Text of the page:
Some call it art. Most call it vandalism, and East Orange County seems to be the canvas taggers target most.
"From Alafaya Trail, Dean Road, Econ Trail, all the way down goldenrod into southeast part of the county, Meadow Woods area," says Kurt Fasnacht, Chief Inspector with Orange County Code Enforcement. "[That's] not to say we don't have it in other areas, but predominately in those areas."
Fasnacht says they see two types of graffiti and that gang symbols are less common. He says they mostly see taggers spraying their quick signature that can look like unidentifiable letters, to more elaborate, even multi-colored works of art.
"They're going down a sidewalk by a neighborhood and they're hitting fence panels, hitting light boxes, electrical panels, or street lights," Fasnacht says. "All those things hitting it with their little scribble of paint."
Graffiti on a private building is up to the owners to remove. But on a vacant building or in a public right-of-way, the county moves in quickly to get it covered up.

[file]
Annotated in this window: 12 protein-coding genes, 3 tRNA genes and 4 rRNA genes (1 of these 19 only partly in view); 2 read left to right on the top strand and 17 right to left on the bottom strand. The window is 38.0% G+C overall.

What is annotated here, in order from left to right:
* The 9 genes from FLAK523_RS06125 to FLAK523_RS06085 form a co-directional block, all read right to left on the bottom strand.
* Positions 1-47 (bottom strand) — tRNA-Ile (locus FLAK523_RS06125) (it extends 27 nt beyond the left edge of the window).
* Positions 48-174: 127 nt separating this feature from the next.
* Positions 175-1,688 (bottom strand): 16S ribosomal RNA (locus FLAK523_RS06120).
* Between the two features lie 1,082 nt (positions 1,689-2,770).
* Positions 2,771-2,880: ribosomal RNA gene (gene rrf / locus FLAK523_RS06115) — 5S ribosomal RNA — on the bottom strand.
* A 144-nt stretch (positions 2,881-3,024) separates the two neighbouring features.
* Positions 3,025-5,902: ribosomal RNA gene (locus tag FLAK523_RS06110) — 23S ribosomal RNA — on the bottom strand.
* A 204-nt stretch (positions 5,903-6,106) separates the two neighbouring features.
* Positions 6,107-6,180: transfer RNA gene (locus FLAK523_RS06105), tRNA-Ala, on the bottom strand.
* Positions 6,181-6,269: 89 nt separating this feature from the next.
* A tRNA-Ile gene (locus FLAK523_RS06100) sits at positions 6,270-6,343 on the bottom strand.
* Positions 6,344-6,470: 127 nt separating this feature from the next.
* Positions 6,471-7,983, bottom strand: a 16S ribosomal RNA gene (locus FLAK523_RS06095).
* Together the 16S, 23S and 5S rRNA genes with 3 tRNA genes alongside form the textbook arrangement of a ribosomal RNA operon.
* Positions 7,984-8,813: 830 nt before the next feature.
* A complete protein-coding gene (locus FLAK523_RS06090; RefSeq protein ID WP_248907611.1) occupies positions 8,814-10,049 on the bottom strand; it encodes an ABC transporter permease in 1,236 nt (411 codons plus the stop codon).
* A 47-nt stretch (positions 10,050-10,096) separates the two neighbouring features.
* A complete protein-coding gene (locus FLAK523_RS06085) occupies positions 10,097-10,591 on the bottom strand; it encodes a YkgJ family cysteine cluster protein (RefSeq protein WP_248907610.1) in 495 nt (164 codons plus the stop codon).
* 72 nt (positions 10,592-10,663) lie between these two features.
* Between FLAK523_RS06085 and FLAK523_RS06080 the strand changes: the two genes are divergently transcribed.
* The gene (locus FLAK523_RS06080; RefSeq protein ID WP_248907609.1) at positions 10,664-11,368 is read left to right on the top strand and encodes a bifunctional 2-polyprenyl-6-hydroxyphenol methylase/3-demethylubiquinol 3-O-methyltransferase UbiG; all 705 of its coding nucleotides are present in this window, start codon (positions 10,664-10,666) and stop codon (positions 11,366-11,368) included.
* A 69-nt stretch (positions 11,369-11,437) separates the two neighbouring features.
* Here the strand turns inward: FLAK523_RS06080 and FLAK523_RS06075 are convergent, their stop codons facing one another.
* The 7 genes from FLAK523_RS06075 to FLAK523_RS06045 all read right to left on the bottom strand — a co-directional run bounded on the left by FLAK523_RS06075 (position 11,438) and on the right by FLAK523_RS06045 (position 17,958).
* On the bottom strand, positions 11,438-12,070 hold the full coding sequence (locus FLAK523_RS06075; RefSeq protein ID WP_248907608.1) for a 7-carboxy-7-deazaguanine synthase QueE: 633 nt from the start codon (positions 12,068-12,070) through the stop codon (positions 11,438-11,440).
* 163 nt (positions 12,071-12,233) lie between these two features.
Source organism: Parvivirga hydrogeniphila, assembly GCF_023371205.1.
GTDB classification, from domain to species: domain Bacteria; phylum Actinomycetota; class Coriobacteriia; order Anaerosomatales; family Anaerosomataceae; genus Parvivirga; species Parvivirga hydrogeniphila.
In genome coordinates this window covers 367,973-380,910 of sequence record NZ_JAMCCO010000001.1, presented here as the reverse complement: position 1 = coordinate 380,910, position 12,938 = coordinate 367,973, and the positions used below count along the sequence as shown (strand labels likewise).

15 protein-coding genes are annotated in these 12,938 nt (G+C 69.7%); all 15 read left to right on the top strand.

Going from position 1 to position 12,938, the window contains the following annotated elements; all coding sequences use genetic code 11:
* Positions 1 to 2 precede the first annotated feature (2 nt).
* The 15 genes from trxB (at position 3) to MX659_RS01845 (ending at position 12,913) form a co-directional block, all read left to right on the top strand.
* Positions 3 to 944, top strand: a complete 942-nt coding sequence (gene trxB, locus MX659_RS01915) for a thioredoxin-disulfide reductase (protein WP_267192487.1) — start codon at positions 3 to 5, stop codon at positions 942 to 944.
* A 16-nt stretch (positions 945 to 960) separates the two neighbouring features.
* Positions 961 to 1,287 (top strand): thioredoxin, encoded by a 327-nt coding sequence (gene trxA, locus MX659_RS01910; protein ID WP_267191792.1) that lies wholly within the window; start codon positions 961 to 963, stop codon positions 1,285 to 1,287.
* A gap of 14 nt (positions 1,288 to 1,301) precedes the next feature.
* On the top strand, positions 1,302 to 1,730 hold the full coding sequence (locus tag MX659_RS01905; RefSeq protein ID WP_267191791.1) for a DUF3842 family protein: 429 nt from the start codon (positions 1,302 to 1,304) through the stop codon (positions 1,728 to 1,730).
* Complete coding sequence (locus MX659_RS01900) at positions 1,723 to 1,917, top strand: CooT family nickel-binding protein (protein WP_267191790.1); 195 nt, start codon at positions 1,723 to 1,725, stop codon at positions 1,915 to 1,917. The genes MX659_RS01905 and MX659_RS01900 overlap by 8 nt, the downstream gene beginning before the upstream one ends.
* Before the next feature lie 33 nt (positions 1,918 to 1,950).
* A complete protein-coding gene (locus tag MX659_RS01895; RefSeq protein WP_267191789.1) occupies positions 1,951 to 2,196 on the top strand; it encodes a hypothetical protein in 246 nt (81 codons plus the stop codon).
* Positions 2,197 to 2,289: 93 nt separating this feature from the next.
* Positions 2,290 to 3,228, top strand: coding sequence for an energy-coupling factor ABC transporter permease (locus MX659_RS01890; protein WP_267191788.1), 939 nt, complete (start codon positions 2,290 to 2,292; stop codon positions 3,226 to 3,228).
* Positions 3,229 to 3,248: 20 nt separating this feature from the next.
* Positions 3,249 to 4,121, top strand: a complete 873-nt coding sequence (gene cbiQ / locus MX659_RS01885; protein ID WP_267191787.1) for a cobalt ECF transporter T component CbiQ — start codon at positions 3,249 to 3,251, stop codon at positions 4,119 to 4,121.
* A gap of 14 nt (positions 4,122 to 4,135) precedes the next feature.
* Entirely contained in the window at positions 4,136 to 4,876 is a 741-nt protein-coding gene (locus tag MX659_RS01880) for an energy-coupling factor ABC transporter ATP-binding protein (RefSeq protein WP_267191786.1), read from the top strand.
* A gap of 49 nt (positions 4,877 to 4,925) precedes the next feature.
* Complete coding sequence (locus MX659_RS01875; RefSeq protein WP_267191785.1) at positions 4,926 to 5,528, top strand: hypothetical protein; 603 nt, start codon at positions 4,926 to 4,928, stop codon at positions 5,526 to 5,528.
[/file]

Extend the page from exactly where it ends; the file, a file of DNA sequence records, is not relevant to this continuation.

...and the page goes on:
The county says they have crews out painting walls like this everyday, so if you do see graffiti, the best thing to do is pick up the phone and dial 311. That's the county's hotline, to report it.
"If they called us today, we're hoping to be out there within 48 hours," Fasnacht says.
Code Enforcement has a dedicated graffiti painter, and uses a crew of jail inmates to help.
"We call it combat painting," Fasnacht explains. "We're going to get a color that almost matches on site, cover it as fast as we can and move on to the next one."
Because it can reappear just as fast.
Before the county paints over any graffiti they take photographs. The pictures get sent to the jail and the Sheriff's Office's gang unit to be catalogued and evaluated.